A daily dose of a specific Vitamin E can improve liver disease, nonalcoholic steatohepatitis (NASH), a new study has revealed.
In addition, Actos (pioglitazone), a drug used to treat diabetes, also improved many features of NASH but was associated with weight gain.
NASH is a chronic liver disease that is linked to weight gain and obesity and can lead to cirrhosis, or scarring, liver cancer and death. It resembles alcoholic liver disease but occurs in patients who drink little or no alcohol. NASH can occur in children, the elderly, normal-weight, and non-diabetic persons.
The disease is apparently caused by abnormal metabolism of fats, which increases levels of oxidants, compounds that transfer oxygen in the liver.
In the Pioglitazone or Vitamin E for NASH Study (PIVENS), investigators from the NASH Clinical Research Network (CRN) compared the two different treatments to placebo.
Vitamin E functions as an anti-oxidant while Actos improves the sensitivity of cells to insulin, a hormone that controls sugar and fat metabolism.
PIVENS is the largest placebo-controlled, randomized clinical trial of therapies ever conducted for NASH.
"This is an important landmark in the search for effective treatments for NASH," said Dr. Pat Robuck, the NASH CRN project scientist.
The PIVENS trial randomly assigned 247 adults with NASH and without diabetes into three groups.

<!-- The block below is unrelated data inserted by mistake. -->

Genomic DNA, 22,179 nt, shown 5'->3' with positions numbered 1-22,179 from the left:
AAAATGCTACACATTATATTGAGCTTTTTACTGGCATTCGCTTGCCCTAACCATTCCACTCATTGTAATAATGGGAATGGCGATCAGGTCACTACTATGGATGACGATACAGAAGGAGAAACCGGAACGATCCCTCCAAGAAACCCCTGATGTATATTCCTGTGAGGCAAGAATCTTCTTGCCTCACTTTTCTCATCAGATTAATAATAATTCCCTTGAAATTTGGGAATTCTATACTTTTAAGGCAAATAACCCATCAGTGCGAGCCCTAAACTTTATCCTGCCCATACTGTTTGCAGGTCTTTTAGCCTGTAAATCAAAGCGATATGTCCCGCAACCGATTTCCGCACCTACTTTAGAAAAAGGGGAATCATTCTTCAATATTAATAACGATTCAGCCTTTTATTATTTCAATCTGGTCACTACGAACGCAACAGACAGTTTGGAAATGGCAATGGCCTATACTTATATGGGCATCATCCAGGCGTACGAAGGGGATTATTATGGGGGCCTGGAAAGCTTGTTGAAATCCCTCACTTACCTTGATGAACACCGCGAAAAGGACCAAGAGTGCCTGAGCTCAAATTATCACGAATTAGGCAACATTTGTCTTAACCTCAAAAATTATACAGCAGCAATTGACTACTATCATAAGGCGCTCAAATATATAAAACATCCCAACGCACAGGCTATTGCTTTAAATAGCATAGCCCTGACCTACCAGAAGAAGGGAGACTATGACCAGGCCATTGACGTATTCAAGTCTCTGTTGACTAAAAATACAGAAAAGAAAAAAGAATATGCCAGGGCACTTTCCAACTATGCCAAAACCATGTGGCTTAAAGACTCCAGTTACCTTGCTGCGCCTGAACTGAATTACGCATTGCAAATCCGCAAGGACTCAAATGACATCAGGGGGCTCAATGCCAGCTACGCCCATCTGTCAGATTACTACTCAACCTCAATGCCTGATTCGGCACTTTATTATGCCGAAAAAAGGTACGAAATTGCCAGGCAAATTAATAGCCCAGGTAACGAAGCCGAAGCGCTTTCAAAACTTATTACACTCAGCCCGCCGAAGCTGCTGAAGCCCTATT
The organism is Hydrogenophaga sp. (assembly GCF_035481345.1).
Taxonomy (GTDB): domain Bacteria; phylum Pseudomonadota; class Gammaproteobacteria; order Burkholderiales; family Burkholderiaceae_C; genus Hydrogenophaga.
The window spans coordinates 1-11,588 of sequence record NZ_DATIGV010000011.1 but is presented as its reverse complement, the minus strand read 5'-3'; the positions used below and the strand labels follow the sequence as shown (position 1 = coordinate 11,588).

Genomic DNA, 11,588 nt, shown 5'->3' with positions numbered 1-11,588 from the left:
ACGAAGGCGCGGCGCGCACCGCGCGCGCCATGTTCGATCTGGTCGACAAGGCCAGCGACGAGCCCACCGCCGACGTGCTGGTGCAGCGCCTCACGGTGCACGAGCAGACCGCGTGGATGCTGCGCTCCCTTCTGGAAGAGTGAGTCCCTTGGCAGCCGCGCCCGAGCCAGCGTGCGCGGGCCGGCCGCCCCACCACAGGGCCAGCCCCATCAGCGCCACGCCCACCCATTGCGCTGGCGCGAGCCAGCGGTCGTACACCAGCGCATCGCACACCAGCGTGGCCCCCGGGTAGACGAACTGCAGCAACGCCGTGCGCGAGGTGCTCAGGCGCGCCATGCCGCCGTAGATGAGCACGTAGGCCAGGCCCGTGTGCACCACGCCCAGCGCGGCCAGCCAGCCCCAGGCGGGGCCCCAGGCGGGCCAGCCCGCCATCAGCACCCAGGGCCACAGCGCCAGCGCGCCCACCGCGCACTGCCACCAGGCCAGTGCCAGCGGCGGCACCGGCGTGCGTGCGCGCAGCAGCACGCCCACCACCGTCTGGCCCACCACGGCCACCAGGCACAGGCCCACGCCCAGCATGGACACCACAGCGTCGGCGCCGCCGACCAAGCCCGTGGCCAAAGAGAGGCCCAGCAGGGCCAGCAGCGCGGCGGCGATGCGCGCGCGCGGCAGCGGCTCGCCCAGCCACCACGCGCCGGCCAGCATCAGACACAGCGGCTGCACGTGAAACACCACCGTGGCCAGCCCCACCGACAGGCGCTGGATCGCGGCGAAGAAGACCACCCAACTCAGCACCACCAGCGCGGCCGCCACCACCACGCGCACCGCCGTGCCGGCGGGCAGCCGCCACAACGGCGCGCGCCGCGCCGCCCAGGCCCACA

Researchers reported that vitamin E and Actos helped certain patients with NASH.
After 96 weeks of treatment, vitamin E improved all features of NASH except the degree of cirrhosis in the liver.
Forty-three percent of participants treated with vitamin E met the primary endpoint of the trial compared to only 19 percent of those who received a placebo.
The primary endpoint was a composite of the scores for several features of NASH-retention of lipids, liver inflammation, and liver degeneration. The scores were used to assess disease activity.
While Actos improved liver inflammation and retention of lipids in 34 percent of individuals who received it, suggesting a benefit, the improvement fell short of being statistically significant.
Actos also led to an undesirable weight gain of 10 pounds over the 96-week trial. There was an early improvement in liver enzyme tests among participants receiving either Actos or vitamin E.
However, upon stopping the medications, the liver enzymes worsened again suggesting the need for long-term treatment.
"This study was conducted in people who had NASH but did not have diabetes. The benefits of either treatment in NASH patients who have diabetes remain unknown. Also, the study lasted only two years and the potential long-term benefits and risks of taking vitamin E or Actos in these doses are still uncertain," said Dr. Arun Sanyal, NASH CRN co-chair.
The results were published online in the New England Journal of Medicine.